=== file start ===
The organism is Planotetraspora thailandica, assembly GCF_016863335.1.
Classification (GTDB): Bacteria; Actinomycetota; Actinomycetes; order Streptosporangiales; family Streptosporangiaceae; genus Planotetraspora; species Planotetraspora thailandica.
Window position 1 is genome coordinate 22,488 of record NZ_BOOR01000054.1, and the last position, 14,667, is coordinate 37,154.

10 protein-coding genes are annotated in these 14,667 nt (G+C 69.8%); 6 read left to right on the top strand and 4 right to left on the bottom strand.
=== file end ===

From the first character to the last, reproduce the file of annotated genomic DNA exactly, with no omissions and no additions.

The organism is Planotetraspora thailandica, assembly GCF_016863335.1.
Classification (GTDB): Bacteria; Actinomycetota; Actinomycetes; order Streptosporangiales; family Streptosporangiaceae; genus Planotetraspora; species Planotetraspora thailandica.
Window position 1 is genome coordinate 22,488 of record NZ_BOOR01000054.1, and the last position, 14,667, is coordinate 37,154.

10 protein-coding genes are annotated in these 14,667 nt (G+C 69.8%); 6 read left to right on the top strand and 4 right to left on the bottom strand.